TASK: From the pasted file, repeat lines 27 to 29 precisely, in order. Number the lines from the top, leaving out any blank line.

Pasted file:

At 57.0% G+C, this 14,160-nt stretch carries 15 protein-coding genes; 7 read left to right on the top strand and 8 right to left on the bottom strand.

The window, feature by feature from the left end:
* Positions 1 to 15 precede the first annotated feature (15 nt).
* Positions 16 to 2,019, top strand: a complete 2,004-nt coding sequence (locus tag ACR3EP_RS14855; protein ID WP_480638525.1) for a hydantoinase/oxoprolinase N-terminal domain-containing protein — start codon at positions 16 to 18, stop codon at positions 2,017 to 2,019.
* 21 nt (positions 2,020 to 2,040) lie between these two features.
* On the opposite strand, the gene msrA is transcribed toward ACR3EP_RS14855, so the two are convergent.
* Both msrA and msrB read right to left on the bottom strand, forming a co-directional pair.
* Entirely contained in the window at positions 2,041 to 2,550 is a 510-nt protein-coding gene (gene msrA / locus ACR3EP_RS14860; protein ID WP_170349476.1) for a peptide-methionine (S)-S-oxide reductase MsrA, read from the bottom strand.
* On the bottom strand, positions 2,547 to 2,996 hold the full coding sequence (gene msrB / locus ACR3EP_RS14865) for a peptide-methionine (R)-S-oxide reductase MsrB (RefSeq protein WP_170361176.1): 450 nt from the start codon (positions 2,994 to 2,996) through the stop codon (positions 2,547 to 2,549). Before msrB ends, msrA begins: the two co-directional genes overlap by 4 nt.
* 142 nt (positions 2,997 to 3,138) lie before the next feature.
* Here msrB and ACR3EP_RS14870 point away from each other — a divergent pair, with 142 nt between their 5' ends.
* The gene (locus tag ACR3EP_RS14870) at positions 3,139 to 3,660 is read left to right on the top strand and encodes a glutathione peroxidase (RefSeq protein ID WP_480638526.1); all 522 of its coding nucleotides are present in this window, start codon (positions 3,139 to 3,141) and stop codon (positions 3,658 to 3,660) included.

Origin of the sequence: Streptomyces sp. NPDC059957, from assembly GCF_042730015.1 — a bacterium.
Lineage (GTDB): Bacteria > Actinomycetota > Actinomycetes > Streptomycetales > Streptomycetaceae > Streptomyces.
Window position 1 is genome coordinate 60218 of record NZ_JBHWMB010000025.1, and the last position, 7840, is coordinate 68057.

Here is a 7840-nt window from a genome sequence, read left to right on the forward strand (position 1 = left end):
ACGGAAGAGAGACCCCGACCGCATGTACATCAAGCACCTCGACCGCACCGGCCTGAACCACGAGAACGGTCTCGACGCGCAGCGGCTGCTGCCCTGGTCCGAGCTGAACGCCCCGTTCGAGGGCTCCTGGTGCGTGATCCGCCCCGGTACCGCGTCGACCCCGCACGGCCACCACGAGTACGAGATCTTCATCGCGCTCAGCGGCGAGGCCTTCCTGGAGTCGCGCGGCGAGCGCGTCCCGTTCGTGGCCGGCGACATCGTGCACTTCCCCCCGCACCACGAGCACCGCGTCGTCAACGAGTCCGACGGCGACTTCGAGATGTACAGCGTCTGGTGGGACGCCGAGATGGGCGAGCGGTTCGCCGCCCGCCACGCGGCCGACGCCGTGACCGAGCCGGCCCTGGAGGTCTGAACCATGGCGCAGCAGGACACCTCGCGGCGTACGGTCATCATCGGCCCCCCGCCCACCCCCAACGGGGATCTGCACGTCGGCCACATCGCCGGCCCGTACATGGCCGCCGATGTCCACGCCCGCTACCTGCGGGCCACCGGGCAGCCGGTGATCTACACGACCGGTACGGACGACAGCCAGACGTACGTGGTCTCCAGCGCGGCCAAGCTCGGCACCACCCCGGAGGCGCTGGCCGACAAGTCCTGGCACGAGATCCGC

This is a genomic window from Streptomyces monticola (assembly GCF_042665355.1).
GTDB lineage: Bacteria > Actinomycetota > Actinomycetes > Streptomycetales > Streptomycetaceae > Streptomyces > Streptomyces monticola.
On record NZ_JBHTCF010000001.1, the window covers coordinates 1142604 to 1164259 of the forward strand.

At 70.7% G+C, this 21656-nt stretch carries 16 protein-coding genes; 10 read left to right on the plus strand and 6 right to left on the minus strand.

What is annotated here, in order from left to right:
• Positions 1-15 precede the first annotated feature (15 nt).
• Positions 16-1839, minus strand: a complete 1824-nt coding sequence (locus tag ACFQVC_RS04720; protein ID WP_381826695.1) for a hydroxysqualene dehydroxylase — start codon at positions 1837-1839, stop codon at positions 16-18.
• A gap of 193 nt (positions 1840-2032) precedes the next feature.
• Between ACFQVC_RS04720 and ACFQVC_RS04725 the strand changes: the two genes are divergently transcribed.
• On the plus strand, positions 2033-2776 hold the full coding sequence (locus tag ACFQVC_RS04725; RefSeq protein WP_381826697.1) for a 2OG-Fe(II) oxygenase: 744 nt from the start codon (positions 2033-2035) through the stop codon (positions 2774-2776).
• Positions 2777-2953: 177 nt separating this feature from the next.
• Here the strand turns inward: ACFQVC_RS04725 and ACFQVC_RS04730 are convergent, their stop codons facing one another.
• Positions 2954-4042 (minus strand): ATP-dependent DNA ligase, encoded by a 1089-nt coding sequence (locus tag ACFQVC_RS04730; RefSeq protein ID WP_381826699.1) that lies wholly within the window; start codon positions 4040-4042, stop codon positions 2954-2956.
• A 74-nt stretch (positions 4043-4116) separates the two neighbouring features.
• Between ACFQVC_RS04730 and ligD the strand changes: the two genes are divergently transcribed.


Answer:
• On the plus strand, positions 2033-2776 hold the full coding sequence (locus tag ACFQVC_RS04725; RefSeq protein WP_381826697.1) for a 2OG-Fe(II) oxygenase: 744 nt from the start codon (positions 2033-2035) through the stop codon (positions 2774-2776).
• Positions 2777-2953: 177 nt separating this feature from the next.
• Here the strand turns inward: ACFQVC_RS04725 and ACFQVC_RS04730 are convergent, their stop codons facing one another.